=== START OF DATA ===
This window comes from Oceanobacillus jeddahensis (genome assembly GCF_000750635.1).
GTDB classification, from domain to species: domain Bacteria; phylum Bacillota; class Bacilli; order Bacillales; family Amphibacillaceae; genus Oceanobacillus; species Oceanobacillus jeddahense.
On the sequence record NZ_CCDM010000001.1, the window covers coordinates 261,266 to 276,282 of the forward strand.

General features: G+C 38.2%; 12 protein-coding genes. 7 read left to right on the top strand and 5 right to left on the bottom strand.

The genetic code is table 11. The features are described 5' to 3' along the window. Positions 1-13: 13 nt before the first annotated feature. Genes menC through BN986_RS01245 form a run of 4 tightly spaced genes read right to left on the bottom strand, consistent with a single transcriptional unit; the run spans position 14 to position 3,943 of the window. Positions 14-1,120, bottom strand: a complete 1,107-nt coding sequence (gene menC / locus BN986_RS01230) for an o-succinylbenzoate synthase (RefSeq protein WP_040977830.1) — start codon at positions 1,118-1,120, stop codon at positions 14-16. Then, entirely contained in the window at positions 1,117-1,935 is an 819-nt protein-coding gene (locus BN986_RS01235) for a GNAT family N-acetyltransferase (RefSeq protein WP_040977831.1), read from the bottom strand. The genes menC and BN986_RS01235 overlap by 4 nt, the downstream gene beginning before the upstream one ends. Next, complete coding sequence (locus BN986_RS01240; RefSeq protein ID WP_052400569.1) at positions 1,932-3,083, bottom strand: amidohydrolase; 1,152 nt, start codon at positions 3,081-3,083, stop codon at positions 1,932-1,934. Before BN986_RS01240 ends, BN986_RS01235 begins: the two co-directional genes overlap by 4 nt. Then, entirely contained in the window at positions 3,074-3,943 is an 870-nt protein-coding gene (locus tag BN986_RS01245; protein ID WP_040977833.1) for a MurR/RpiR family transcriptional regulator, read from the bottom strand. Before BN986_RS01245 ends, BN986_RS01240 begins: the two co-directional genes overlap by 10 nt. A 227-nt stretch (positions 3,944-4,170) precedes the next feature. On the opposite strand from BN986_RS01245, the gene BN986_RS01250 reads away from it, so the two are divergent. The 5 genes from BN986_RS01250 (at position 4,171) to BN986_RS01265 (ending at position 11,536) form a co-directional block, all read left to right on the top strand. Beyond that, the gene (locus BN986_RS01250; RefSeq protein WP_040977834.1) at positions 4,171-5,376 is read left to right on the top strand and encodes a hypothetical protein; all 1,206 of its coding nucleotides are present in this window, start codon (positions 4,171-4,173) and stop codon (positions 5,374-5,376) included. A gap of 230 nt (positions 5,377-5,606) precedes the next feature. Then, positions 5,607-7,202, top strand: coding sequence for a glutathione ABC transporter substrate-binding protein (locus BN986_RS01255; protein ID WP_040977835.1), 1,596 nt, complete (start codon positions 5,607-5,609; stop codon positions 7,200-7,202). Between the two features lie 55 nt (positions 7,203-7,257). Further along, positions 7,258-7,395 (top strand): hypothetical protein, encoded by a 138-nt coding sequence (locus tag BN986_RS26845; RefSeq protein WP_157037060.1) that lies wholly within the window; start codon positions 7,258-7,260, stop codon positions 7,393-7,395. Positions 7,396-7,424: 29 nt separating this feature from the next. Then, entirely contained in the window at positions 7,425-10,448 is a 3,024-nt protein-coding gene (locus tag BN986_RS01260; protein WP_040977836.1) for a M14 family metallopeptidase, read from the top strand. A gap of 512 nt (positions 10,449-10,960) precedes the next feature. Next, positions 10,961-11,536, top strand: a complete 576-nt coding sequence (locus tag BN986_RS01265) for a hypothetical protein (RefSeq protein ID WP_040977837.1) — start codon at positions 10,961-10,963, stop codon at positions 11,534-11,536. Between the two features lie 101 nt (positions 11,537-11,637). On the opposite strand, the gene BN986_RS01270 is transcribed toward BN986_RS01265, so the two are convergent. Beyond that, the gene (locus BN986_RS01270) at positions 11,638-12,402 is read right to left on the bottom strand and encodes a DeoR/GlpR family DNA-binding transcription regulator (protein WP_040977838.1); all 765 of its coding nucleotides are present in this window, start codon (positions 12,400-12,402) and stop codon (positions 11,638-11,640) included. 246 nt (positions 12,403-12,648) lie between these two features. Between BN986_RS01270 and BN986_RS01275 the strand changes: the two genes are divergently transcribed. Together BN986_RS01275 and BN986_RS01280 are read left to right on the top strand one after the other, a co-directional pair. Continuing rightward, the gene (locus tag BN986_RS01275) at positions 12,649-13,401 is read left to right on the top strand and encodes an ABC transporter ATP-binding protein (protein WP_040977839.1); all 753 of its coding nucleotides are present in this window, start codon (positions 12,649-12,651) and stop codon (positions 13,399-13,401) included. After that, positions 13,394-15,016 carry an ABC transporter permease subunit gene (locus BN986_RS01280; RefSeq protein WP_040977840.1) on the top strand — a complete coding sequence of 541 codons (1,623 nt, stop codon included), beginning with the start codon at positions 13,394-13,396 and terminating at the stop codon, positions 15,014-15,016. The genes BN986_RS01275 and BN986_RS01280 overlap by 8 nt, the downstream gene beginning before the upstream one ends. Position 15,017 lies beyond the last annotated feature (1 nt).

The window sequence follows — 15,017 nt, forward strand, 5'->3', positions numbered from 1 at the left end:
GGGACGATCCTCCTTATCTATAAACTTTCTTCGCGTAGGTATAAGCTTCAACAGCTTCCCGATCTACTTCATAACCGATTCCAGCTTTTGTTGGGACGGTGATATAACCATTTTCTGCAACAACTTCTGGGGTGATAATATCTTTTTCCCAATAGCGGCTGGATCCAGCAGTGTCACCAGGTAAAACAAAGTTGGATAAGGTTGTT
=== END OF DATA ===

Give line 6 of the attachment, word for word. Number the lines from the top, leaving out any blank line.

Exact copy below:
The window sequence follows — 15,017 nt, forward strand, 5'->3', positions numbered from 1 at the left end: